is abandoning SCSI for FireWire
on the high end
on the low end, and many of their machines have IDE
for internal drives. All of these technologies are smaller and cheaper
than on board SCSI
using Ultra Wide SCSI
in some of its servers, but is
in its low end workstations, and Fibre channel
on its very high end systems.
Apple does support scsi still, but in the form
of a firewire to scsi adapter (very expensive, oops), or a PCI SCSI add on card. This is (obviously) only available in the tower systems with
The biggest problem with SCSI is that it requires proper termination,
and even some hardware vendors can't get this right. IDE doesn't need
termination (as much), because the bus length is shorter and there are fewer drives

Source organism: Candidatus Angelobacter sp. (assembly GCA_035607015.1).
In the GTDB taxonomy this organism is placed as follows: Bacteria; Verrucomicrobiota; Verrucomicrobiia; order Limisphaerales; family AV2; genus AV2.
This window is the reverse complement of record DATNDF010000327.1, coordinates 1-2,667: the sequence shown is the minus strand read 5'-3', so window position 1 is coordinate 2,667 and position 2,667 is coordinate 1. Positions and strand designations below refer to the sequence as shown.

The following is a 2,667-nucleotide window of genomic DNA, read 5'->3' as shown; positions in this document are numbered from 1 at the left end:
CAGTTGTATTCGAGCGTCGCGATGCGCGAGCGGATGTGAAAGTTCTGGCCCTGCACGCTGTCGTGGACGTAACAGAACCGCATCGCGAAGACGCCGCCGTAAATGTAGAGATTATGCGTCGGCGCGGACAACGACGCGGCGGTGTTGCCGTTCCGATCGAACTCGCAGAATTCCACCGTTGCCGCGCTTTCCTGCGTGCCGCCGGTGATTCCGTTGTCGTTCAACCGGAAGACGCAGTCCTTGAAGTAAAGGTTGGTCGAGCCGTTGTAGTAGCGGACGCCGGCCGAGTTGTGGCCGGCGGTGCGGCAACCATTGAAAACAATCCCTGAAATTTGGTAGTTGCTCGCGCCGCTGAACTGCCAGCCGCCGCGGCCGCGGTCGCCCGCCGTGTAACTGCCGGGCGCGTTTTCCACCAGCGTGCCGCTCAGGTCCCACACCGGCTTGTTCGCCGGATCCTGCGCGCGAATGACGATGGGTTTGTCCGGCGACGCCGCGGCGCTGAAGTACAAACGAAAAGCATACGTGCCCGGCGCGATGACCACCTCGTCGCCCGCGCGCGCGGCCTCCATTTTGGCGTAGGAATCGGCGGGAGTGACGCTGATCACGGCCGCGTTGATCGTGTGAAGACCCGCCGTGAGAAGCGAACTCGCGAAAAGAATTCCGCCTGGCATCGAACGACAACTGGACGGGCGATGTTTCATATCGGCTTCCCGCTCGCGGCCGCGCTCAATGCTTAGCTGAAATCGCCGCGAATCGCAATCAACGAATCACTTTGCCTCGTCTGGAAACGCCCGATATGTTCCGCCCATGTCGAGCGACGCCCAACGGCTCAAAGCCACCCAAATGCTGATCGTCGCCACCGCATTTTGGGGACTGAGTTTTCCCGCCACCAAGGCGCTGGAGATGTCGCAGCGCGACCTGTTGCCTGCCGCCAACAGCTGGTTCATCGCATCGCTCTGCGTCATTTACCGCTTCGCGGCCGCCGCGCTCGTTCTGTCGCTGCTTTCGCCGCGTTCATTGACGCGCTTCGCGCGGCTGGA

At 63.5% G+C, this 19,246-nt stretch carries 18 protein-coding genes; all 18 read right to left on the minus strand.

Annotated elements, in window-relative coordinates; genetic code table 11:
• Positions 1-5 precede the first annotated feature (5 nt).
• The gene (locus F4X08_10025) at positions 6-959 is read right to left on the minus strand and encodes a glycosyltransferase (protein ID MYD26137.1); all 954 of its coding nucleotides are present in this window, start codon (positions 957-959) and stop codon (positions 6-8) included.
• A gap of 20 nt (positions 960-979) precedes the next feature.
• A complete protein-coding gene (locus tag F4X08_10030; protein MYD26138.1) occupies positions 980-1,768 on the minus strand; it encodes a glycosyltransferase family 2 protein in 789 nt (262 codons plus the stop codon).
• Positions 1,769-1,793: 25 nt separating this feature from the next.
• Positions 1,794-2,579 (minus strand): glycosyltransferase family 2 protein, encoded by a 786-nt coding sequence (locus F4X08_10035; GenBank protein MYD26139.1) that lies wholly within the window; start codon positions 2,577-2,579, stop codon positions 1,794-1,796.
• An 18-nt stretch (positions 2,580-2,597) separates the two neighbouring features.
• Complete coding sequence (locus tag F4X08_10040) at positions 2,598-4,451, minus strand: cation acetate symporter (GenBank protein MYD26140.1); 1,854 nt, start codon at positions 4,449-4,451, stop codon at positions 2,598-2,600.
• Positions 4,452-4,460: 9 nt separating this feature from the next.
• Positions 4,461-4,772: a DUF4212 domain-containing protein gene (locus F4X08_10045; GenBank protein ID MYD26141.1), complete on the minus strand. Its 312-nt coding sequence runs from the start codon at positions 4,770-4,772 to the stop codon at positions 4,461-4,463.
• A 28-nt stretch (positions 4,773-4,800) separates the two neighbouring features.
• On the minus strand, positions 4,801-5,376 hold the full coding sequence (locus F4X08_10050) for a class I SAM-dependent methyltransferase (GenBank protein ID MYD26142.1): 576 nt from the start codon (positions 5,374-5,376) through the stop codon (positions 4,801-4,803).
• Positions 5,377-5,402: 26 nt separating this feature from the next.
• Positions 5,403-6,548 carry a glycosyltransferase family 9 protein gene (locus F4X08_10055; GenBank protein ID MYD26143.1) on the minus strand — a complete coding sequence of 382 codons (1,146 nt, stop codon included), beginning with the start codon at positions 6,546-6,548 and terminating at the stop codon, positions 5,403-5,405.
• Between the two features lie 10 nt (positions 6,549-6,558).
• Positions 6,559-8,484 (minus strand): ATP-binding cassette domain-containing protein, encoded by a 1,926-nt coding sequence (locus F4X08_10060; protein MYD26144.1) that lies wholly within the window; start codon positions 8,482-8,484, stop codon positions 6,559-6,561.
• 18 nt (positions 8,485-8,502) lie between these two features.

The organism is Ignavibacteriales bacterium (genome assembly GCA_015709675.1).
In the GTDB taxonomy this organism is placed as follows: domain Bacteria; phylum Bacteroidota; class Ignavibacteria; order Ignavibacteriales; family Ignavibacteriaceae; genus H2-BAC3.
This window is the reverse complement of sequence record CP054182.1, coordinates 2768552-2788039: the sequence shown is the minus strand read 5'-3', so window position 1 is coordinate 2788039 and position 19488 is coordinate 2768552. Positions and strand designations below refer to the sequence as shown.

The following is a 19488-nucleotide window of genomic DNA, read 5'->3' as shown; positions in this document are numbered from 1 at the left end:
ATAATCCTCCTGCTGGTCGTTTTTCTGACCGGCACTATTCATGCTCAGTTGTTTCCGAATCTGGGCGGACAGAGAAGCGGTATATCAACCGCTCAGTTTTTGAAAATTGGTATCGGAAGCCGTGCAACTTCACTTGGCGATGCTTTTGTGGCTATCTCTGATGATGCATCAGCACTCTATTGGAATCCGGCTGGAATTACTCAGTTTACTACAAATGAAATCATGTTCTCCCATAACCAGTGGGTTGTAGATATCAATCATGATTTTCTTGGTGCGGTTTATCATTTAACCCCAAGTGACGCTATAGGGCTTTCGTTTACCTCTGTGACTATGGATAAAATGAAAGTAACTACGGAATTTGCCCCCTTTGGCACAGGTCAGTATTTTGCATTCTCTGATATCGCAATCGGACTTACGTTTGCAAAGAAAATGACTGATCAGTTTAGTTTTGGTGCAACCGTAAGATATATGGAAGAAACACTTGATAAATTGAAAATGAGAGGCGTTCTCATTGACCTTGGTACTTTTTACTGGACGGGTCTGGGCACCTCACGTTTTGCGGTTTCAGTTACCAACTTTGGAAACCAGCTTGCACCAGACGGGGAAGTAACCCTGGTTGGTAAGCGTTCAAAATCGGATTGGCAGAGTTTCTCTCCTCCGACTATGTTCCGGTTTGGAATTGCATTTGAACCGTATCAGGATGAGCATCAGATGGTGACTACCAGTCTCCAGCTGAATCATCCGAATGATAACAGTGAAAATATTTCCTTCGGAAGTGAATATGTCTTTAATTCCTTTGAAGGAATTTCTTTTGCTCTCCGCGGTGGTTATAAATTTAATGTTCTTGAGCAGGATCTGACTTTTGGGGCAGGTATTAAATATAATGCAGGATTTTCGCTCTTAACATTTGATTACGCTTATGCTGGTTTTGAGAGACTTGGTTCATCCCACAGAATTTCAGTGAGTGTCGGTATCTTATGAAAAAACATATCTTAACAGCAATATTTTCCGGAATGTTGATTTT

on the bus. USB and Firewire are prefered over scsi probably due to simpler
bus connection, smaller cables, and hot plug capability, which is more
appropriate for portable zip drives, scanners, cameras, etc.
Meanwhile, much of the functionality of scsi has been subsumed into IDE.
SCSI has a much higher per-command overhead, which is balanced out with its
superior ability to issue multiple simultaneous commands, which
explains one of the reasons why scsi usually outperforms IDE in multiuser
conditions, even when their bandwidths are similar. Firewire is fast, and beats
older scsi, but newer scsi still is faster with its multiwire parallel bus.
SCSI is a good alternative when you need more than IDE or firewire can give, but still can't afford fibre channel.